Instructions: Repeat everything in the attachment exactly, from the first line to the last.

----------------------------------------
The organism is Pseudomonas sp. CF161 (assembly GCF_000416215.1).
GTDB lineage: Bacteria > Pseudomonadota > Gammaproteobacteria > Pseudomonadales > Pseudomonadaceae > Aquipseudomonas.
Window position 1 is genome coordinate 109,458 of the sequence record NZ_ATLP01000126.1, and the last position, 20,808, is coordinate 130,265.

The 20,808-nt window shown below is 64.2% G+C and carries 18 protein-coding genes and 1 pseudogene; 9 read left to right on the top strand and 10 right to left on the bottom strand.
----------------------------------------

The organism is Pseudomonas sp. CF161 (assembly GCF_000416215.1).
GTDB lineage: Bacteria > Pseudomonadota > Gammaproteobacteria > Pseudomonadales > Pseudomonadaceae > Aquipseudomonas.
Window position 1 is genome coordinate 109,458 of the sequence record NZ_ATLP01000126.1, and the last position, 20,808, is coordinate 130,265.

The 20,808-nt window shown below is 64.2% G+C and carries 18 protein-coding genes and 1 pseudogene; 9 read left to right on the top strand and 10 right to left on the bottom strand.